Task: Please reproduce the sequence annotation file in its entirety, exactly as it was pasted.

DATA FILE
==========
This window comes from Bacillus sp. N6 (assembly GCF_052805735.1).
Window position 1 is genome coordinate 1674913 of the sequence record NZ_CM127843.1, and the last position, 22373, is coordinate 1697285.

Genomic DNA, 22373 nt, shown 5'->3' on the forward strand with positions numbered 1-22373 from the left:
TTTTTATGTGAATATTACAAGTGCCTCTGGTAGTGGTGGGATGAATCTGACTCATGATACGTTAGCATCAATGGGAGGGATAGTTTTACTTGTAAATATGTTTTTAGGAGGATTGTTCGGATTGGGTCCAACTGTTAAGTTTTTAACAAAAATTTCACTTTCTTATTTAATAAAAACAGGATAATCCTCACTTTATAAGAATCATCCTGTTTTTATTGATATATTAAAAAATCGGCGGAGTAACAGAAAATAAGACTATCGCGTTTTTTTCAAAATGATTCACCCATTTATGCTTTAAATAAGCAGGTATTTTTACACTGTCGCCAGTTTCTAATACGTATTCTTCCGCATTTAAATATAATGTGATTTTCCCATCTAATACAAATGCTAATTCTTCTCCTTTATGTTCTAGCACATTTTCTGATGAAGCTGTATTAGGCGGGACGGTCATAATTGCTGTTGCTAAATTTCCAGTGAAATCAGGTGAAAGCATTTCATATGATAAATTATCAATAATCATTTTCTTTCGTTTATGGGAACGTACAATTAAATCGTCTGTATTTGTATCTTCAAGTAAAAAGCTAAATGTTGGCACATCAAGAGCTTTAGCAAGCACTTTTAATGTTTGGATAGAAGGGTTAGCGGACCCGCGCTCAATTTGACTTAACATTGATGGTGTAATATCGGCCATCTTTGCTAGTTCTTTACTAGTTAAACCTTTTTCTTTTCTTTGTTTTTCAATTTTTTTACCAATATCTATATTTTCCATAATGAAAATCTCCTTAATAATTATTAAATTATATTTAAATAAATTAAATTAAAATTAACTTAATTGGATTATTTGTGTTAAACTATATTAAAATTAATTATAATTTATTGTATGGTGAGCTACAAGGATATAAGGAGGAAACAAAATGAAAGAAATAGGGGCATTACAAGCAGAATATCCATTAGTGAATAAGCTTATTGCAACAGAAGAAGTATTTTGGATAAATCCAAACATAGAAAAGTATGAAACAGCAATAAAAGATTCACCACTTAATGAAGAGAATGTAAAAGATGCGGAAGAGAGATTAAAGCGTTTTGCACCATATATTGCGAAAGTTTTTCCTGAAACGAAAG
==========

This window comes from Bacillus sp. N6 (assembly GCF_052805735.1).
Window position 1 is genome coordinate 1674913 of the sequence record NZ_CM127843.1, and the last position, 22373, is coordinate 1697285.

Genomic DNA, 22373 nt, shown 5'->3' on the forward strand with positions numbered 1-22373 from the left:
TTTTTATGTGAATATTACAAGTGCCTCTGGTAGTGGTGGGATGAATCTGACTCATGATACGTTAGCATCAATGGGAGGGATAGTTTTACTTGTAAATATGTTTTTAGGAGGATTGTTCGGATTGGGTCCAACTGTTAAGTTTTTAACAAAAATTTCACTTTCTTATTTAATAAAAACAGGATAATCCTCACTTTATAAGAATCATCCTGTTTTTATTGATATATTAAAAAATCGGCGGAGTAACAGAAAATAAGACTATCGCGTTTTTTTCAAAATGATTCACCCATTTATGCTTTAAATAAGCAGGTATTTTTACACTGTCGCCAGTTTCTAATACGTATTCTTCCGCATTTAAATATAATGTGATTTTCCCATCTAATACAAATGCTAATTCTTCTCCTTTATGTTCTAGCACATTTTCTGATGAAGCTGTATTAGGCGGGACGGTCATAATTGCTGTTGCTAAATTTCCAGTGAAATCAGGTGAAAGCATTTCATATGATAAATTATCAATAATCATTTTCTTTCGTTTATGGGAACGTACAATTAAATCGTCTGTATTTGTATCTTCAAGTAAAAAGCTAAATGTTGGCACATCAAGAGCTTTAGCAAGCACTTTTAATGTTTGGATAGAAGGGTTAGCGGACCCGCGCTCAATTTGACTTAACATTGATGGTGTAATATCGGCCATCTTTGCTAGTTCTTTACTAGTTAAACCTTTTTCTTTTCTTTGTTTTTCAATTTTTTTACCAATATCTATATTTTCCATAATGAAAATCTCCTTAATAATTATTAAATTATATTTAAATAAATTAAATTAAAATTAACTTAATTGGATTATTTGTGTTAAACTATATTAAAATTAATTATAATTTATTGTATGGTGAGCTACAAGGATATAAGGAGGAAACAAAATGAAAGAAATAGGGGCATTACAAGCAGAATATCCATTAGTGAATAAGCTTATTGCAACAGAAGAAGTATTTTGGATAAATCCAAACATAGAAAAGTATGAAACAGCAATAAAAGATTCACCACTTAATGAAGAGAATGTAAAAGATGCGGAAGAGAGATTAAAGCGTTTTGCACCATATATTGCGAAAGTTTTTCCTGAAACGAAAG